Whidbey Water Filters

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In addition to ozone treatment, often there will be more than one problem to be eliminated from the water. No one system will take care of everything. For example, a compressed carbon block filter will remove chemicals and bacteria, but it won't remove minerals. An ozone system will remove iron, manganese, sulfur, bacteria and particulate matter, but it won't remove hardness or tannin. Tannin is acidic, so when a tannin resin is used it may change the pH of the water so much that a pH stabilizer is required. Some water is so high in virus or bacteria or coliform that sometimes an ultra violet sterilizer is required. However, UV will not filter anything out, so pre-filters and post-filters are required. Sometimes the water is so sull of sand or silt or large particles that a roughing filter or coarse pre-filter is necessary so as to prolong the life of the main filtration system.

In other words, it is necessary to know what is in the water by sending a sample of water to a professional watter testing laboratory. Once we know what is in your water, we then know which technologies will remove each item. There is a certain order for sytems. Assuming the worst, a number of systems might need to be combined in order to get your water crystal-clear. Below is a possible sequence for a lot of in-line systems:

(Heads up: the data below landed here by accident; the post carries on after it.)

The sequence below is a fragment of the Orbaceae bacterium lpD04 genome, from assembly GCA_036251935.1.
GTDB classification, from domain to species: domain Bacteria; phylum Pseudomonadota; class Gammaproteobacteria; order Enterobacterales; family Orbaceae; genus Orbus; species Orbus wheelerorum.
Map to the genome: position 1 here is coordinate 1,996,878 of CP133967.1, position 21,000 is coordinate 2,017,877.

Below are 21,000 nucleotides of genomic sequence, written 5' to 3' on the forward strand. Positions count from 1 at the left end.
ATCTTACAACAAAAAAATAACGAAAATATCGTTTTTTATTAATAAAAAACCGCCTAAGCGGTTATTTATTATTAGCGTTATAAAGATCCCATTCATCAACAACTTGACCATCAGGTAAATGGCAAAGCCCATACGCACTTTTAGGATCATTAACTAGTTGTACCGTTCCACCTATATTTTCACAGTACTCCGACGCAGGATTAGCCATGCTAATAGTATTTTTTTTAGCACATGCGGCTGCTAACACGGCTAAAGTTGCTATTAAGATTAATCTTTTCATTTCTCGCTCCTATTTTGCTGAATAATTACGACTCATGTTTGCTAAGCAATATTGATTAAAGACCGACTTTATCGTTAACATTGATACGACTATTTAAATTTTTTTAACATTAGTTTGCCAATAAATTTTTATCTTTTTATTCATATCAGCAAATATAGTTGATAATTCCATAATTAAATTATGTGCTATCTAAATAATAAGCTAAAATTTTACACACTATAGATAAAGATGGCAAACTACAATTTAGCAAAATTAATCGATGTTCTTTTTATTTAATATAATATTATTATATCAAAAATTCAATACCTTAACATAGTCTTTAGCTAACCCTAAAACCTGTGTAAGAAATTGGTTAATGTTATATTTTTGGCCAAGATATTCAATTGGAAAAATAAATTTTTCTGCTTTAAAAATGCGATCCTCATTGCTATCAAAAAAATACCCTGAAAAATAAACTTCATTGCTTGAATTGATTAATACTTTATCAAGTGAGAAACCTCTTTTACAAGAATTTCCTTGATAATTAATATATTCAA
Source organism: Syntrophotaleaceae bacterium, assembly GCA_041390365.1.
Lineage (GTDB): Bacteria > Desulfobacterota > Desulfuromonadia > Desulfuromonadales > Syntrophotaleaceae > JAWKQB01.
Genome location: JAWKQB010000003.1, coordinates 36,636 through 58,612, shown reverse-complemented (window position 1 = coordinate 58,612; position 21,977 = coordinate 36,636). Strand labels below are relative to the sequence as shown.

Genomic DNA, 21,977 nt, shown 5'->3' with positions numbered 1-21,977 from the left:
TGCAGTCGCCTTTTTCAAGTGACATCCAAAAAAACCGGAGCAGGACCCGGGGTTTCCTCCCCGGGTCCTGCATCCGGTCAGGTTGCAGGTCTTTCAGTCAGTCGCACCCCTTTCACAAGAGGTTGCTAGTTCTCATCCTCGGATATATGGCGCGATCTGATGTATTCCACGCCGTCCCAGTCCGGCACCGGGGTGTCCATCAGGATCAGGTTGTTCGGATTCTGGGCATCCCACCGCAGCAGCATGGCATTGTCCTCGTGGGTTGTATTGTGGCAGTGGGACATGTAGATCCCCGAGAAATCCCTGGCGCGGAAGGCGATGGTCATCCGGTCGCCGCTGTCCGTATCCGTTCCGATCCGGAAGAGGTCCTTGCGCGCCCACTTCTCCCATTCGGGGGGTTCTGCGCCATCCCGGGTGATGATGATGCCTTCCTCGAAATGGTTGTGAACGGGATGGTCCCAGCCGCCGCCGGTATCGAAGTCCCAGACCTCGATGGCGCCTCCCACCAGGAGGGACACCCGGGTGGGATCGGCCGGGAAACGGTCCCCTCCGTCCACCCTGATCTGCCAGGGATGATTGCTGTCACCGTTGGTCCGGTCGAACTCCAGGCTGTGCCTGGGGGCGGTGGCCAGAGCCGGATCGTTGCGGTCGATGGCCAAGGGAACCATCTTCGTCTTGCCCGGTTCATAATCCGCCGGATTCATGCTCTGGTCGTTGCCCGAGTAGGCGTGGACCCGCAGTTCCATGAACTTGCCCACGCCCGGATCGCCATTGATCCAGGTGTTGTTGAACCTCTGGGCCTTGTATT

1. Pre-filter/roughing filter/coarse filter/sand filter/15-50 micron filter cartridge
  2. pH stabilizer
  3. Ozone injection
  4. Off-gas tank to remove all gases (sulfur, ozone, methane, ammonia, etc.)
  5. Filter media tank (remove particulates, iron, manganese, etc.)
  6. Water softener with tannin resin (removes hardness, tannin, color)
  7. Ultra-Violet sterilizer
  8. Point-of-Use filter at the sink (compressed carbon block or reverse osmosis)

In addition to this hypothetical list of systems, some other systems might be necessary instead. If arsenic is an issue, there is a completely different system that will remove arsenic, iron, and everything else. If minerals are not an issue, the waterr is clear, but it is high in bacteria, sometimes nothing more than ultra-violet treatment is needed. This is particularly the case for treating rainwater, and might be the case for people using shallow hand-dug wells. The problem with rainwater is that it is highly acidic. Pond water, on the other hand, is extremely alkaline. Consequently the pH might need to be altered. If there is dirt in the water, at least a coarse filter might be required. Then we get back into the issue of multiple systems.

So the question is, which system is the least redundant and the most effective for the lowest price and the least amount of maintenance. That's a good reason to schedule an appointment for a free consultation with Dean. Call (206) 324-5055.